State Dept. faces skyrocketing costs as it prepares to expand role in Iraq
As the last U.S. combat troops prepare to leave Iraq this month, the State Department is struggling to implement an expanded mission that it has belatedly realized it might not be able to afford.
Beginning in September, the State Department will take over all police training in Iraq from coalition military forces, and it has proposed replacing its current 16 provincial reconstruction teams spread across the country with five consular offices outside Baghdad.
But since planning for the transition began more than two years ago, costs have skyrocketed and the money to pay for them has become increasingly tight. Congress cut the State Department's Iraq request in the 2010 supplemental appropriation that President Obama signed late last month; the Senate Appropriations Committee and a House subcommittee have already slashed the administration's $1.8 billion request for fiscal 2011 operations in Iraq.
Gen. Ray Odierno, the outgoing commander of U.S. forces in Iraq, and other U.S. officials are urging lawmakers to reconsider their plans, citing concerns that waning resources could jeopardize tenuous security gains.
"We can't spread ourselves so thin that we don't have the capacity to do the job in the places where we put people," said Deputy Secretary of State Jacob Lew, who has told Congress that State will not deploy civilians where it cannot protect them. "If we don't put people in a place where they have mobility, where they can go out and meet with the people and implement their programs," he said, "there's very little argument for being in the place we send them."
The State Department has signaled in recent weeks that it will need up to $400 million more than initially requested to cover mushrooming security costs, but lawmakers seem in no mood to acquiesce.
"They need a dose of fiscal reality," a senior Senate aide said, speaking on the condition of anonymity amid ongoing negotiations over the State Department funding.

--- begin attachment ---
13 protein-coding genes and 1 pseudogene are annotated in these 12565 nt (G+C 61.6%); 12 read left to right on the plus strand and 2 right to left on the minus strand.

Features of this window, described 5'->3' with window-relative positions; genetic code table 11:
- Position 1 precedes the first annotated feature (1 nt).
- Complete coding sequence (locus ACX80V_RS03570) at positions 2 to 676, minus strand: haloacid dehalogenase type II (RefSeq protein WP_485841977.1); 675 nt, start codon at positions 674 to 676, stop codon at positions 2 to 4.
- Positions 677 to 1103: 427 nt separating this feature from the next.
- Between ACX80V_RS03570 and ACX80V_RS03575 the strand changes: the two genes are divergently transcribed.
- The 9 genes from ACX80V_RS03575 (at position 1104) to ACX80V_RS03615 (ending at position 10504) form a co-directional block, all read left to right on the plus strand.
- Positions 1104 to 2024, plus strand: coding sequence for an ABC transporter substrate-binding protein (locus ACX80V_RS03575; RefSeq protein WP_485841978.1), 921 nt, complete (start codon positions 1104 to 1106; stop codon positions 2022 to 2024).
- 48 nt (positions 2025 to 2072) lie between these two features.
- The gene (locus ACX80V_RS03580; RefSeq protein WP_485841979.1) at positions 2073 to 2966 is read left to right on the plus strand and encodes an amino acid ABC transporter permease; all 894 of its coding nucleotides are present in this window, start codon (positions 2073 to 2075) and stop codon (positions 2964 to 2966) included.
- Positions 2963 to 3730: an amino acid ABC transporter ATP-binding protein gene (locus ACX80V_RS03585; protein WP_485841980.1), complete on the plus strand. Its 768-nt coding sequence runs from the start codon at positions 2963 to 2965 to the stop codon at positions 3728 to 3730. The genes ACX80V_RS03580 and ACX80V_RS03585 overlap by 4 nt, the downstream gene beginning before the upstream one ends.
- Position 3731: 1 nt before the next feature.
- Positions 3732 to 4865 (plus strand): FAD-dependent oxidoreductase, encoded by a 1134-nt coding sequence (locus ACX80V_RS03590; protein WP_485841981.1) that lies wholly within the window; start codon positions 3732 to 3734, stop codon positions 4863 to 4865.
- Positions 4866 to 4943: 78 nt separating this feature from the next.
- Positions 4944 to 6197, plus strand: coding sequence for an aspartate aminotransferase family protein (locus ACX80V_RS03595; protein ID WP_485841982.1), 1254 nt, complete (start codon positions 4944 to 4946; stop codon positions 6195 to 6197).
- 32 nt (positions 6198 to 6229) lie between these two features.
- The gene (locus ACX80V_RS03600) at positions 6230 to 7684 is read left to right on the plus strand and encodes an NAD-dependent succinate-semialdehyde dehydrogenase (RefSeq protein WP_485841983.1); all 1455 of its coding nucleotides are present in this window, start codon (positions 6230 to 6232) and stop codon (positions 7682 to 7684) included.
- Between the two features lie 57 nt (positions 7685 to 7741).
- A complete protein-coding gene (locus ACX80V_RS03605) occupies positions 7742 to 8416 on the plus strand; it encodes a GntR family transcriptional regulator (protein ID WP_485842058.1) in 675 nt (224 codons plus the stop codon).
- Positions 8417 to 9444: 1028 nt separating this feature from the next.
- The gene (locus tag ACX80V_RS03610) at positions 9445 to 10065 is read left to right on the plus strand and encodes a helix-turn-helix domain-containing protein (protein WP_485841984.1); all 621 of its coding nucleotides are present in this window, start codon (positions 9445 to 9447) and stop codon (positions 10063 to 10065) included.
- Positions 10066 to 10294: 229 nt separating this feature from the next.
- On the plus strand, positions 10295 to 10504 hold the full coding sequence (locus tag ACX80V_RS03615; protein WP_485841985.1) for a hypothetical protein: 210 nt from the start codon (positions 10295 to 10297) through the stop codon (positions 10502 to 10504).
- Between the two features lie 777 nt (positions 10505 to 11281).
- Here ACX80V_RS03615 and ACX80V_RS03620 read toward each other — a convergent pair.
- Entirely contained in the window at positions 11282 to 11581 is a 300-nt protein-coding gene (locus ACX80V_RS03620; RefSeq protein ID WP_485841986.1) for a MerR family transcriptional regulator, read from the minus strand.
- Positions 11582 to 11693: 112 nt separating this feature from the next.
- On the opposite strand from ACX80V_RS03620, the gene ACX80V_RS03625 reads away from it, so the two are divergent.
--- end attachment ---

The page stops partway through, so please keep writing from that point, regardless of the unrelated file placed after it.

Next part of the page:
"If they miscalculated by hundreds of millions of dollars, they need to tell us where they propose to find the money," the aide said. "It's not going to come from [funds allotted to] Afghanistan or Haiti."
Lew, at the Center for Strategic and International Studies last week, indicated that State might be forced to revise its plans, including limiting the number of police-training facilities to fortified, central locations in major population areas. "That means there will be other places that we don't have a police-training capacity," he said, although "anyone who has done police training in difficult environments knows that it's much better to be out in the field, working one-on-one, than to do classroom training."
Other officials have said that at least one of the "embassy branch" offices, or consulates, will have to be eliminated, most likely in Diyala province, and that at least two others will have to be scaled back.
To undertake unprecedented tasks in what is still a highly dangerous environment, the State Department plan calls for replacing protection for civilians that the U.S. military now provides with what amounts to its own armed force. It proposes to triple the current 2,700 security contractors and reinforce facilities where diplomats and police trainers will work to specifications beyond what the military considers safe for its own personnel.
To transport civilians around Iraq, including medical evacuation if necessary, State has asked the Pentagon to leave behind two dozen UH-60 helicopters and 50 bomb-resistant vehicles, heavy cargo trucks, fuel trailers and high-tech surveillance systems -- all of which are to be maintained and operated by contractors yet to be funded. Pending since April, the requests were still under military consideration as of this week.